Edge Hill Loco Shed 4 May 1968 Last Day of Steam

Resource Type: Audio | Posted on 16th July 2013 by Jenny Porter

An audio recording of Edge Hill Loco sheds on the last day of steam, Friday 4th May 1968.  In this recording we hear the Ayrshire Yeomanry and some other engines recorded by Keith Rose.
The image is of a Black Five 45156 Ayrshire Yeomanry taken by Tony Laycock sometime late in 1967 with an old Brownie camera at Edge Hill Depot the day it was transferred to Patricroft MPD prior to Edge Hill closing to steam (with thanks to http://www.steamtraingalleries.co.uk)

Edge Hill Loco Shed 4 May 1968 Last Day of Steam

Interviewee: Keith Rose

Tagged under: steam locomotives, steam trains, edge hill goods yard, sheds, keith rose, ayrshire yeomanry, last day of steam

Categorised under: The Station & Railway Pioneers, Landmarks, Landscapes & Locomotives, Work & Industry, Sounds & Ambience

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Comments

By Michael White on 2nd August 2013

I’m interested in this subject, as my father was a labourer for a plate layer (what’s that?) working for the Mersey Docks & Harbour Board.
They don’t have information on file they say. Would your knowledge of railways include plate-layers? My father was working for them just prior to the start of WWII

By Dennis Flood on 29th March 2015

Michael,

A `Platelayer`was an individual who worked on the railway line itself and carried out maintenance of the track,sleepers,fishplates and ballast,for example. Fishplates held the rail together,which was normally in 60ft. lengths,and called `bullhead` rail. It weighs about 100 lbs per yard.It was also at this point that expansion and contraction of the rail takes place,depending on external air temperature. There is still a lot of this track about,in sidings and yards,for example,but on the main lines of Britain Continuously Welded Rail(CWR)is now used,which is very predominant. Fishplates are not used in CWR as the rail is welded together in lengths of 300/600/900 feet. Expansion and contraction of CWR takes place at joints in the rail called `breather-switches`.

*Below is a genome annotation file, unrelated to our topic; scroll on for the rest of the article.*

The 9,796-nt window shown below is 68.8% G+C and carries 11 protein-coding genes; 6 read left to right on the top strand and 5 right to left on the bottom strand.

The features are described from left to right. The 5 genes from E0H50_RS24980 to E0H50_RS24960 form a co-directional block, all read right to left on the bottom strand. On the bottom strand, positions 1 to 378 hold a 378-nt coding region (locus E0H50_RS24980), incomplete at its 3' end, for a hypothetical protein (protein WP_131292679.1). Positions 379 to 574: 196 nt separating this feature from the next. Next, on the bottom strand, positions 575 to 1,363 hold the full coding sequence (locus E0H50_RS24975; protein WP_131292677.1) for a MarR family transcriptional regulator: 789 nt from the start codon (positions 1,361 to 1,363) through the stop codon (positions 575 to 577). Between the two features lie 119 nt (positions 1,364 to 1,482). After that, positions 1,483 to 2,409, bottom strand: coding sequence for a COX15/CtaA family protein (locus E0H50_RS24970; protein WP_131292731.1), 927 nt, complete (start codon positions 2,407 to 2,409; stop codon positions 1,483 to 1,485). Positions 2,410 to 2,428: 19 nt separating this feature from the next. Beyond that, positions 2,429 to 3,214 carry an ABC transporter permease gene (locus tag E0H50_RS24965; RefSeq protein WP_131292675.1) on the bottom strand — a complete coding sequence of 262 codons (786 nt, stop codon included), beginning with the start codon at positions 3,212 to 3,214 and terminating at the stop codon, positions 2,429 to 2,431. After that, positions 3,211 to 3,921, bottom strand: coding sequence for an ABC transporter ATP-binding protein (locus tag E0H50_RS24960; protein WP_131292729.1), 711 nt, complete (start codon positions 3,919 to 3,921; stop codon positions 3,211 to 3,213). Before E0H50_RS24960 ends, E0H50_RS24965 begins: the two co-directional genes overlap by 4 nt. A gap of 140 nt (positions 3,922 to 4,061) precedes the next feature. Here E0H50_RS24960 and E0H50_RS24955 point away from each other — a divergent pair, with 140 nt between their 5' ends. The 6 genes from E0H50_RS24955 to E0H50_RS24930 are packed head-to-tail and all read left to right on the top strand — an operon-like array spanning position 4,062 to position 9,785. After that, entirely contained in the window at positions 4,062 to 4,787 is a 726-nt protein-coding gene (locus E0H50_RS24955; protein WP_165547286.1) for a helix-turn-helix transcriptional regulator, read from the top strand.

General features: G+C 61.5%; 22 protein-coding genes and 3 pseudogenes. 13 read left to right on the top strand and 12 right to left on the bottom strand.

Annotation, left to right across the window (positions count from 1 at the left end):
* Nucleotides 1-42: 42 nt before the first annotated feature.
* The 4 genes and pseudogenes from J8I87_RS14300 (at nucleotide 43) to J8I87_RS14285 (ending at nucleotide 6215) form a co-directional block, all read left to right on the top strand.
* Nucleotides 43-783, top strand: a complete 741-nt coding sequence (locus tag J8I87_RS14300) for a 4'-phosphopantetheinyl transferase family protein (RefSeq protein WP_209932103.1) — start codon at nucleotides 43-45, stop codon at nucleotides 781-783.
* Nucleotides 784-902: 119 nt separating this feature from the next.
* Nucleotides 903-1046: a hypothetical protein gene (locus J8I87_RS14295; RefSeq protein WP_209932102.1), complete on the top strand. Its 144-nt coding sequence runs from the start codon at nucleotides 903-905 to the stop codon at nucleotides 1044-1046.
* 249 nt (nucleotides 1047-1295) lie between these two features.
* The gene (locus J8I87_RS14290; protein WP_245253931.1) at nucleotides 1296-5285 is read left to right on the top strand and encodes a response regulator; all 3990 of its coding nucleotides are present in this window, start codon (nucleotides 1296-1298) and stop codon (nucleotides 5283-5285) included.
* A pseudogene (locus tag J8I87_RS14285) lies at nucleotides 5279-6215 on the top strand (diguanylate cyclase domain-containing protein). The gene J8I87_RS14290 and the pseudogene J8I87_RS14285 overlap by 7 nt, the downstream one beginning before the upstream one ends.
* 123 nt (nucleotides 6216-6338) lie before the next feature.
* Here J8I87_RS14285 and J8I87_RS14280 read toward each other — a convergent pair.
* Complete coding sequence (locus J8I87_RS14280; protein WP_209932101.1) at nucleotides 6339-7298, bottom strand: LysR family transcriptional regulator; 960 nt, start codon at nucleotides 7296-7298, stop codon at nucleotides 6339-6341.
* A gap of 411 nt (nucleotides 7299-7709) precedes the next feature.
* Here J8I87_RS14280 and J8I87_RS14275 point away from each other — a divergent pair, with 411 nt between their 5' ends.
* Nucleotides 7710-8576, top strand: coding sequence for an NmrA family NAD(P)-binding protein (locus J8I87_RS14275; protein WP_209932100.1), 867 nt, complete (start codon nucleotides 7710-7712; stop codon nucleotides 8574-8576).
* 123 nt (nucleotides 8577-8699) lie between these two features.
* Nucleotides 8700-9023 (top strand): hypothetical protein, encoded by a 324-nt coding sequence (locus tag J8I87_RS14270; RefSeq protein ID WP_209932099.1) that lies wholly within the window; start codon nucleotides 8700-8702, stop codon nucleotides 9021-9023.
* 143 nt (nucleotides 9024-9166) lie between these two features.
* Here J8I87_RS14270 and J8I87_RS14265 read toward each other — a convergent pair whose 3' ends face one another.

Platelaying duties are an important role to this very day in the safety of the operational railway. However,a lot of work is now carried out by various types of railway `On-track` machines. Some of these machines are quite remarkable in what they do.The railway track is usually referred to as the `Permanent Way`. However,when a line is closed or lifted then there is nothing so temporary as the `Permanent Way`.! Nothing lasts for ever..the Edge Hill Grid Iron is testimony to that.!        Most platelayers were responsible,at one time,for a specific length of railway line but these days they tend to be mobile,using road vehicles,to travel to specific locations where they are needed and can look after a lot more railway track in this way.

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